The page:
My suspicion is that we will see the down-draft in the 2nd half of 2010, after earnings management becomes more difficult, high energy & rate input costs, and the European debt crisis comes to a head.

Until then, I am going long periodically on the RSI-2 mean reversion as long as my risk index remains positive.

Canadian Dollar:  A Tale of Two Economies

For many years, the Canadian economy has been a strong exporter.  The nation’s productivity is reflected in the numbers: over the past decade, Canada has a net surplus of 531 billion dollars – more than twice what Revenue Canada takes in income tax every year.  In 2007, exports comprised of 35% of Canada’s GDP.  Canada’s economy is clearly inexorably dependent on it, and any decline is keenly felt around the country.  This mighty aggregate savings has driven demand for the Canadian dollar.  At the same time, more than 400,000 manufacturing jobs have disappeared since 2002 largely because Canadian dollar strength has made it too expensive to manufacture in or buy from Canada.

There have been some misdirected cries by unions to curtail investment in tarsands oil projects, which strengthen the Canadian dollar as oil demand grows.  That would be like trading a position of strength for a position of weakness.  It does illustrate that Canada is a Tale of Two Economies.  The economies in the Eastern half of the country are driven by manufacturing and exporting durable goods — cars, in particular — to the United States.  For this to be effective, the Canadian dollar needs to be closer to 77 cents than parity.  In contrast, the economies of the West require high oil prices for the tar-sands projects to be economical.

Beloved Canadian Prime Minister Pierre Trudeau led Canada the last time the Canadian dollar flirted with parity.  He was driven out office when he let the currency appreciate, and the US manufacturers left for more competitively priced labour.  Canadians are once again close to the same point.  Speculators have treated the Canadian dollar like a developing world resource currency — a currency proxy to oil.  There are some serious problems with this thesis – mainly that Canada is an advanced manufacturing economy which is dependent on exporting durable goods to the USA using cheaper labour as a competitive advantage.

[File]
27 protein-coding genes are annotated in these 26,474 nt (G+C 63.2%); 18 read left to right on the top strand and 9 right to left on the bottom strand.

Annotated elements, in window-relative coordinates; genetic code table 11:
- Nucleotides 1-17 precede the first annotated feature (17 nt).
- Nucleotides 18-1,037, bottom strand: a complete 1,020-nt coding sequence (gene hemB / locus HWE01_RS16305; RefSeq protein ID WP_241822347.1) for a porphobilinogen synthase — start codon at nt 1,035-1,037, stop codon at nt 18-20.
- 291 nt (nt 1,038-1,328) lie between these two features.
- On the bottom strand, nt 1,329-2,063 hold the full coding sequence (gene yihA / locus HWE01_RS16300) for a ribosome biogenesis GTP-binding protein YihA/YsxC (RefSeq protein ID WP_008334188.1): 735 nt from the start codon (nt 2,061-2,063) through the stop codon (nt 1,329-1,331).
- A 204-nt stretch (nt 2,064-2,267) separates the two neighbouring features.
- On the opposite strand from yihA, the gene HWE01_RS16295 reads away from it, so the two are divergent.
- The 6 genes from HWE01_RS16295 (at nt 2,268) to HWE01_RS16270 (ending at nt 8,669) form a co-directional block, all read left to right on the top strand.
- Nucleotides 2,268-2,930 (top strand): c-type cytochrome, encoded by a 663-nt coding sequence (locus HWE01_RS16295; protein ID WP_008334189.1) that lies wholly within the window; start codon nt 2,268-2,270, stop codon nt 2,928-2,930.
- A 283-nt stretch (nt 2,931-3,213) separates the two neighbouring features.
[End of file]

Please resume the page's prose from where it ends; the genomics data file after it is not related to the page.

This Tale of Two Economies provide fairly hard limits on the upside and downside of the Canadian dollar:  the longer as the Canadian dollar is near parity, the more Canadian economic data will deteriorate as Canadians lose their well paid manufacturing (& services to manufacturing labour) jobs.

At the same time, a Canadian housing bubble is brewing.  Yes:  Canadians are mimicking the same conversion of productivity into debt that their American cousins did between 2004-2007.  I’m not willing to short this directly, yet:  a bubble can stay longer than I can stay solvent.  The chief reason I believe that this bubble will be more short-lived than the American analogue is the state of the economy as it relates to currency strength (and corresponding manufacturing weakness), as well as the structural limits imposed by interest rates & energy inputs on its biggest trading partner, the United States.  Except in Alberta — and only short-lived there — these conditions will not support the wage growth necessary to sustain housing price inflation.

This leads us to complete our Canadian economic trifecta of doom:  much like the mid-late stages of the US housing bubble, prices are supported by credit growth.

The great myth is that Canadian banks are better regulated than their American counter-parts.  This is largely bullshit.  There are some differences:  Canadian banks did not engage in the kind of securitisation & poor quality lending that is largely blamed for the American credit crisis.  The problem is that the small fraction of US mortgages that sub-prime comprised of didn’t take out the US economy:  they were merely the canary in the coal-mine.  On the other side, Canadian banks have something even scarier:  no fractional reserve limit, and poorer reporting requirements.  We really won’t know how many skeletons are in Canadian banking closets until they would need to raise more capital than is largely suspected they need.  Follow the interactions between the Canadian banks and the credit markets to track this issue.  This will potentially be aggravated with a housing bubble — in its final stages, supported by credit growth — popping.  There could be a lot of skeletons here.

There isn’t a trade against banks, yet, but I’ll be watching closely, and probably shorting Canadian banks on something simple like the 100d MA.  The Canadian dollar is a different story:  I’m writing options against parity, and shorting it on 100d MA crosses.  The principle risks associated with shorting the Canadian dollar are higher oil prices, and the Bank of Canada raising interest rates prematurely to snuff the housing bubble.  I don’t think either are likely, but I am still mostly comfortable with the resulting economic changes:  anything higher than $80 oil will have long-term demand destruction, and a housing bubble murdering rate-hike will take the rest of the economy — and almost certainly the banks — with it.


February 27, 2010 Posted by | Uncategorized | 1 Comment